Emergency Medical Services (EMS)
If you are experiencing a medical emergency, call 9-1-1
OUR EMERGENCY MEDICAL SERVICES
Providing quality, timely Emergency Medical Services (EMS) to our community is one of our highest priorities. Every firefighter, fire lieutenant, fire captain, and fire battalion chief within our organization is a certified EMT. Emergency Medical Services account for the majority of Renton RFA’s calls. These calls are not isolated to fire related incidents. Our teams provide assistance to businesses, residents and visitors of Renton for a variety of trauma related and naturally occurring medical emergencies. The types of calls we respond to include:
- Acute Abdominal Pain
- Bike, motorcycle, or ATV Accident
- Cardiac Arrest
- Gun Shot or Stab Wounds
- Head Injury
- Motor Vehicle Collision
- Musculoskeletal Injury
- Overdose (drugs, alcohol, medication)
- Respiratory Distress
- Slip and Fall
- Spinal Injury
Our EMS teams operate as part of a larger Medic One / King County EMS (KCEMS) system. The components of the system include KCEMS, local fire departments, King County paramedics, private ambulance companies, and area hospitals. Together, this partnership allows Renton RFA to provide routine Basic Life Support (BLS) services through our EMT trained firefighters, as well as Advanced Life Support (ALS) through Medic One paramedics that we contract with through KCEMS. We have two Medic One paramedics on duty at all times to ensure we can provide the best response for any emergency medical situation.
EMS RESPONSE STATISTICS
With Renton’s population growing exponentially year over year, the number of EMS responses continues to increase too. More people means a higher demand for fire and life safety services. Our teams work strategically to ensure our firefighters have the skills, equipment, and manpower to handle this growing need.
*Response statistics include our total EMS responses inside and outside of our jurisdiction, using regular and reserve units.
Under King County EMS system, every firefighter, fire lieutenant, fire captain, and fire battalion chief within the Renton RFA holds a certificate as an Emergency Medical Technician – Defibrillation (EMT-D). All EMT-Ds must re-certify every 3 years. In addition to re-certification, every year Renton RFA hires a King County Medic to teach EMS classes and do run reviews to keep our firefighters sharp and up to date on the latest techniques that save lives.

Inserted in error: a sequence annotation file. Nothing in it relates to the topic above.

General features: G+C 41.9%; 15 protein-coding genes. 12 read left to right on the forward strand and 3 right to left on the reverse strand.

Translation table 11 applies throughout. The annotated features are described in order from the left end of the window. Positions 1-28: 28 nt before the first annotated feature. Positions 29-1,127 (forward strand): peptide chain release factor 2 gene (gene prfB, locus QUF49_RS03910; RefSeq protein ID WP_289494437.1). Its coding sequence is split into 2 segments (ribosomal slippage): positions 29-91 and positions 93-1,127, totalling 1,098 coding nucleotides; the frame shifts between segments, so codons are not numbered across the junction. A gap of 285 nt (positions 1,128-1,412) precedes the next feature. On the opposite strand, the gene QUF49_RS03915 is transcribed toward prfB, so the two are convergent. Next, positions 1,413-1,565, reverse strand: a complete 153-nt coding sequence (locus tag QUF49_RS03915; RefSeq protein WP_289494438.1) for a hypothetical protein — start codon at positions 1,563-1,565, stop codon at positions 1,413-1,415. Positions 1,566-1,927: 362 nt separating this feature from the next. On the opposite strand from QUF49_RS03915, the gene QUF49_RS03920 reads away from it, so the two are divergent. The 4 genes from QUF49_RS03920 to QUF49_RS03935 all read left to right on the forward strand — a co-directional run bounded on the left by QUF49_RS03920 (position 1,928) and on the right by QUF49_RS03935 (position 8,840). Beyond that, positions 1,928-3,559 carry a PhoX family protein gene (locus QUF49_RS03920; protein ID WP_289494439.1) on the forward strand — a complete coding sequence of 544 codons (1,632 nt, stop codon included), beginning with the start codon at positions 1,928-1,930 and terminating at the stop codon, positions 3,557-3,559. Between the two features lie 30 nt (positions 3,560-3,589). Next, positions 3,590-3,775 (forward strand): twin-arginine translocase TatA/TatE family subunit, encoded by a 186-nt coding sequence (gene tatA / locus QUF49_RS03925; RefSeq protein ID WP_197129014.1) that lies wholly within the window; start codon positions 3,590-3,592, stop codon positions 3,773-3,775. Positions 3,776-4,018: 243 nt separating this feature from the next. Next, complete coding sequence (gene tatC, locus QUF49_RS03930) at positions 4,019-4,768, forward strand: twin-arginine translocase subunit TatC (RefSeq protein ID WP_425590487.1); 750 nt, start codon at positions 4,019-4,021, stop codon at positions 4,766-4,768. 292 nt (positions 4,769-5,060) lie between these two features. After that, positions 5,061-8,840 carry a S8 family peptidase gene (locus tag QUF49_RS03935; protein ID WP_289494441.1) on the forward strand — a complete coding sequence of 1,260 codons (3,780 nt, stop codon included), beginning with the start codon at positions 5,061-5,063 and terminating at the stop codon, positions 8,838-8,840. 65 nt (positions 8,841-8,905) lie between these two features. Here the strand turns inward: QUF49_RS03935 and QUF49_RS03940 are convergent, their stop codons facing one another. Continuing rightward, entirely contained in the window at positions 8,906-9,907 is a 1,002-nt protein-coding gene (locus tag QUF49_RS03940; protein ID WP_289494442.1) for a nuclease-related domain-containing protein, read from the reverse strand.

We also maintain twelve (12) in-house Competency Based Training (CBT) instructors. These instructors belong to our various fire stations and attend outside training each year to help ensure we’re maintaining the highest level of EMS response internally.
Our firefighters also continue to test their knowledge and hone their skills through online EMS training as well.
May 21 – May 25
Fires make the headlines, but Emergency Medical Services (EMS) save lives. The City of Renton has proclaimed the second to last week in May “EMS Week“. This is a special week to bring our local community and medical professionals together to showcase safety and wellness, as well as honor those who are dedicated to providing day-to-day lifesaving services on the front lines of the community.
Our community is home to some of the best medical facilities in the state. When it comes to EMS response and transportation, we provide transport for Basic Life Support (BLS) patients to Valley Medical Center, Overlake Hospital, and Swedish Hospital Issaquah based on Renton RFA policy. Patients requesting transport to other area hospitals will be transported via private ambulance. The priority of our EMS team is the health and well-being of our patient. Patients who require Advanced Life Support (ALS) intervention are transported via a Medic Unit to the closest or most appropriate facility.
Transport decisions are based on the urgency of the patient’s medical needs, out-of-service time, destination, time of day, and traffic conditions. All of these elements combined can greatly effect where patients are transported. As trained EMTs, our firefighters have the authority, skills, and equipment to decide if a patient needs transported and which facility will be best for the patient. We always strive to do what is in the best interest of the people in our care.